IGTC Graduate Summer School in Mathematical Biology
A PIMS/Accelerate BC sponsored Summer School in Mathematical Biology
University of British Columbia, Vancouver, May 11-June 11, 2008
Abstracts for Talks
This page provides abstracts for many of the lectures and seminars.
For a detailed daily schedule click HERE.
For a list of events by category and/or lecturer(s) click HERE.
For details of the main Course Content click HERE.
For an overview of the month-long schedule click HERE.
Unless otherwise indicated, events will take place at the UBC campus of PIMS.
Directions for PIMS can be found HERE.
Sunday May 11, Opening Lecture:
Prof Michael Doebeli (Depts of Mathematics and Biology, UBC)
Adaptive diversification: theory and experiments
Understanding the origin of diversity is a fundamental problem in
biology. Traditional evolutionary theory predicts uniformity: natural
selection, acting on organisms under given environmental conditions
and developmental constraints, produces a unique, optimally adapted
phenotype. According to this view, different types only come about
through a change in conditions over space or time. In particular, the
process of diversification, that is, the split of an ancestral
population into distinct descendent lineages, is a by-product of
geographical separation. This traditional view misses out on the
important perspective that diversification itself can be an adaptive
process. In this talk I will review theoretical work showing that
diversification as an adaptive response to ecological interactions is
a plausible evolutionary process. This work is based on the
mathematical framework of adaptive dynamics, and in particular on the
phenomenon of evolutionary branching due to frequency-dependent
selection. I will describe basic models for evolutionary branching
based on resource competition. I will then describe ongoing efforts
to test the theory of evolutionary branching in evolving Escherichia
coli populations, which provide promising experimental model systems
for studying adaptive diversification at the genetic, physiological
and ecological level.
Special Mathematical-Biology Guest Lectures
These Seminars will be held at PIMS. Pizza and drinks will be served at 12:30PM.
Friday May 16, 1:00PM
Prof Eirikur Palsson (Dept. of Biology, SFU)
Excitability of Dictyostelium discoideum is regulated by the ratio of
membrane bound to secreted phosphodiesterase
After onset of starvation randomly distributed Dictyostelium discoideum
cells initiate formation of cooperative aggregation territories over a
wide range of initial cells densities. Recruitment of a high number of
cells is important, and it appears that formation of large territories
has been selected for. Propagating cAMP waves enable the formation of
territories larger than 1 cm diameter. These cAMP waves are generated by
the means of an elaborate cAMP signaling system that makes the whole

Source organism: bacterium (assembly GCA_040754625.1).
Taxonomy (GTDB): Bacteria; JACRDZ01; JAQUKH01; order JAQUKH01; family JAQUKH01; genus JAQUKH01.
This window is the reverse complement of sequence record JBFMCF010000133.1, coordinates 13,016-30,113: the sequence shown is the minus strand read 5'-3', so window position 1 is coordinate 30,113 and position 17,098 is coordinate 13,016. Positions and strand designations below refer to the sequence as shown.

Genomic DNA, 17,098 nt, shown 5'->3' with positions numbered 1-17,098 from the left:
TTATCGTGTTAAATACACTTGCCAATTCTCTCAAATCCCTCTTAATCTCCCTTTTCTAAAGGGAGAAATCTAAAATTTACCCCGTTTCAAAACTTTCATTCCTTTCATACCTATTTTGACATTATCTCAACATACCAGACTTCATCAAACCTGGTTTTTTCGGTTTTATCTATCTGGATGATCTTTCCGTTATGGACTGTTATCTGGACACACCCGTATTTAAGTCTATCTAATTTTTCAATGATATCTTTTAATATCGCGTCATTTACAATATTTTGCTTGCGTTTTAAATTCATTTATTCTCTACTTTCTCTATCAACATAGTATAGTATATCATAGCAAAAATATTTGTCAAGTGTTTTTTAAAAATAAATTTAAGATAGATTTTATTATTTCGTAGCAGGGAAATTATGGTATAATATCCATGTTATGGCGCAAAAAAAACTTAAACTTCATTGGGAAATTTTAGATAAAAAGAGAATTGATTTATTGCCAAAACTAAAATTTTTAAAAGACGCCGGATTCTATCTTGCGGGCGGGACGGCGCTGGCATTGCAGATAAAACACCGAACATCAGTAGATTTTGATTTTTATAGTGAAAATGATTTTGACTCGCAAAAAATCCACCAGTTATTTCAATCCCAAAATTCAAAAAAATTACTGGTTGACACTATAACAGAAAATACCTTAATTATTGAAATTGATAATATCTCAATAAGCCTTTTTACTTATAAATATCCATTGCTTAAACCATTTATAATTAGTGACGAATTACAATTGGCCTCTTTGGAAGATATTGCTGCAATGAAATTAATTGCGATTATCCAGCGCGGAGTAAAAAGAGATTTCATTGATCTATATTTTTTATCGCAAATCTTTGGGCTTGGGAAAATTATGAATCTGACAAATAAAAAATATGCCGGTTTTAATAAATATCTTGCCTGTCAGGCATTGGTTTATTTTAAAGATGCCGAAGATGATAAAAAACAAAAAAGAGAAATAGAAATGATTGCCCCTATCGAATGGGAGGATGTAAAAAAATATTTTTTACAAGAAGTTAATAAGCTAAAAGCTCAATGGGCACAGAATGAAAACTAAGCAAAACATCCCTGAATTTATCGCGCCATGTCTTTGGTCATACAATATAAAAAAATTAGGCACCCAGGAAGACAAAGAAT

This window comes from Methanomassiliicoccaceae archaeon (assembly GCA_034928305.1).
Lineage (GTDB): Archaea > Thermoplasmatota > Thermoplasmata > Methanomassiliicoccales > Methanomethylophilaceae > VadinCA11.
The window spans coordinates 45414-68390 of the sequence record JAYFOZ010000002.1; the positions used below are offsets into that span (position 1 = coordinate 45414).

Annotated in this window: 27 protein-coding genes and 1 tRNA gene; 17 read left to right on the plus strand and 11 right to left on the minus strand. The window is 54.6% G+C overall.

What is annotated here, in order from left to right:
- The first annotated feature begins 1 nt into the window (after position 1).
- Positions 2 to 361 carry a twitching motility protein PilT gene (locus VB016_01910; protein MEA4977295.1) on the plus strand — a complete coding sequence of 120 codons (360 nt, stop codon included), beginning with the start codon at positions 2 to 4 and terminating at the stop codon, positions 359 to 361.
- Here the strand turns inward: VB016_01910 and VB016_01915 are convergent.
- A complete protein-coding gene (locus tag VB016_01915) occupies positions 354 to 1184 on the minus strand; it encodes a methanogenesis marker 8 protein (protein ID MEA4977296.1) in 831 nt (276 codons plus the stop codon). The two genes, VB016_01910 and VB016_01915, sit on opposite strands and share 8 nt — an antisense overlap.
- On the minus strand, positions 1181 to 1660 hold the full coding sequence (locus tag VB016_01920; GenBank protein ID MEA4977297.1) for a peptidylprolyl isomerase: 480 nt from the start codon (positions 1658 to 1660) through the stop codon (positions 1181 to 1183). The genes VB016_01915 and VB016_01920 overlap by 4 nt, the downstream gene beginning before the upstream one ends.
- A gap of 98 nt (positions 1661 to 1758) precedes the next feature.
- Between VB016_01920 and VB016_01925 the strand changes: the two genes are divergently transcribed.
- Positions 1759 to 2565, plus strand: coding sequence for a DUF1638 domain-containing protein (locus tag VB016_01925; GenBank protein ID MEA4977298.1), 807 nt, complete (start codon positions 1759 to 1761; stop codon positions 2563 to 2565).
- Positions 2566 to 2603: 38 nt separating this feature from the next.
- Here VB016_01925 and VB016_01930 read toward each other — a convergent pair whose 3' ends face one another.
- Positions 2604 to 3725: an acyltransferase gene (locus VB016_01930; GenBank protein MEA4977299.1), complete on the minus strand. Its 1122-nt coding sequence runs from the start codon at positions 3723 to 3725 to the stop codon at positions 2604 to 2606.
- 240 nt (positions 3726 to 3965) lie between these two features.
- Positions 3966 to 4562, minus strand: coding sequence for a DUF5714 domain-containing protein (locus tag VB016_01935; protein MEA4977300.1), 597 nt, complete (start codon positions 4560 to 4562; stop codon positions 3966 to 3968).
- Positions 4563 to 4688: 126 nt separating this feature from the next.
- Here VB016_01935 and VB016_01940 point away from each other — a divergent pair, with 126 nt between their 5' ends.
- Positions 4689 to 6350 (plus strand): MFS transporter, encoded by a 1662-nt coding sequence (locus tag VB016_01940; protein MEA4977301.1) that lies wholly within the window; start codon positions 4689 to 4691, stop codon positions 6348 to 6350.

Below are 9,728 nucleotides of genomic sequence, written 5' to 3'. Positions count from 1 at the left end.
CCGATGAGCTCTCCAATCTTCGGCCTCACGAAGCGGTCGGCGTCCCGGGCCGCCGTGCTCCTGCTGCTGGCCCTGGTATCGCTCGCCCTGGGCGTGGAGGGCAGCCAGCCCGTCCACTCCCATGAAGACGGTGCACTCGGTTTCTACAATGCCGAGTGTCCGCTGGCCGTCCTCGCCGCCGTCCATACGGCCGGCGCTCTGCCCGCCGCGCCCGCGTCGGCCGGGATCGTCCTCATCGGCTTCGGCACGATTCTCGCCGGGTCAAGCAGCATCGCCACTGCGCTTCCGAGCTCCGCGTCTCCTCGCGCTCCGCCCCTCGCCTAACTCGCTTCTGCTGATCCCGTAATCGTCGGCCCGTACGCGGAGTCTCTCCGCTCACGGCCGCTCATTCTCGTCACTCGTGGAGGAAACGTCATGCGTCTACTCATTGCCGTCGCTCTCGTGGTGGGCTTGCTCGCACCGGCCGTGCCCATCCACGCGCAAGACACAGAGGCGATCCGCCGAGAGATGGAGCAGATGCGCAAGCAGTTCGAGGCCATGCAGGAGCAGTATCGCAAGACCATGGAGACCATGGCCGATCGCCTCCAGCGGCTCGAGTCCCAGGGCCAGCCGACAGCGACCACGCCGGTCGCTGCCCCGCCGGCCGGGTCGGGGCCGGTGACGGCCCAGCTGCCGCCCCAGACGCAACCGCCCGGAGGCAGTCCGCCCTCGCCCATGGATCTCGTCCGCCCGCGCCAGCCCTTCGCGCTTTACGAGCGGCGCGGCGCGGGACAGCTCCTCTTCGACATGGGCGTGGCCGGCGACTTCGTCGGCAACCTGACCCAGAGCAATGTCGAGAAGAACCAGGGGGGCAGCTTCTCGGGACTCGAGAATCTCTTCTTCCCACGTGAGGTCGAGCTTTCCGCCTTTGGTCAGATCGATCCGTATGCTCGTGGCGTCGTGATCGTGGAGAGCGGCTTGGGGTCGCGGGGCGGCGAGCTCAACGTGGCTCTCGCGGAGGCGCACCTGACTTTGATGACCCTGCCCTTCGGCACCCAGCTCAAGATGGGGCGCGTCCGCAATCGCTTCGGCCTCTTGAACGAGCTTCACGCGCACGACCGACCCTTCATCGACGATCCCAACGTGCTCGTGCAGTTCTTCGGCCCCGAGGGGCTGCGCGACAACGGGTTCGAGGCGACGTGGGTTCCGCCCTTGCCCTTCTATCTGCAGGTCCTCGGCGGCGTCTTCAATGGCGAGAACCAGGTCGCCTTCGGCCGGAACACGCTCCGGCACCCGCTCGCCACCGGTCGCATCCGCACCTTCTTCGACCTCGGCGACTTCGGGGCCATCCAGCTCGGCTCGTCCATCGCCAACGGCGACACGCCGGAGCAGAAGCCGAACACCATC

field of cells excitable. Dictyostelium cells respond chemotactically to
these waves, guiding cell aggregation towards a signaling center. An
important component of the signaling system is the PdsA
phosphodiesterase (PDE), that breaks down the external cAMP. PdsA can be
either membrane bound or secreted. Here I show that by utilizing both of
those two forms of PDE and by fine tuning the ratio, Dictyostelium
extends the range of cell densities where cAMP waves can propagate and
thus where aggregation can be successful. The membrane bound PDE reduces
the likelihood that the aggregation territory breaks up into many
smaller territories, as the cell density increases, while the secreted
PDE is important for wave propagation at low cell densities. An
interesting interpretation of these findings is that for some excitable
systems, with discrete point sources located far apart, wave propagation
is not possible if the sink is in the same location as the source.
However, when the source and sink are in a different location wave
propagation is possible. An example would be Ca++ propagation in cardiac
Friday May 23, 1:00PM
Prof Daniel Coombs (Dept. of Mathematics, UBC)
Models of T cell activation
T cells are activated via their T cell receptors (TCR) binding to specific
antigen on other cells, in the form of antigenic peptide-MHC complexes. T
cells can be activated by very few presented peptide-MHC of the right type.
The serial engagement hypothesis suggests that each peptide-MHC binds to
multiple TCR, amplifying its effect. In this talk, I will talk about serial
engagement and related things at an introductory level.
Tuesday May 27, 1:00PM
Prof Yue Xian Li (Dept. of Mathematics, UBC)
Tango Waves in Inhomogeneous Calcium Excitable Media
Oscillations and travelling waves are often observed in intracellular levels of
calcium when egg cells are either activated by a sperm or by other kinds of
stimuli. This is often due to the existence of calcium stores that are capable
of dynamically releasing calcium
making the intracellular medium a calcium excitable medium (Li et al, Am J
Physiol 296:C1079, 1995). Tango waves are wave fronts that propagate in a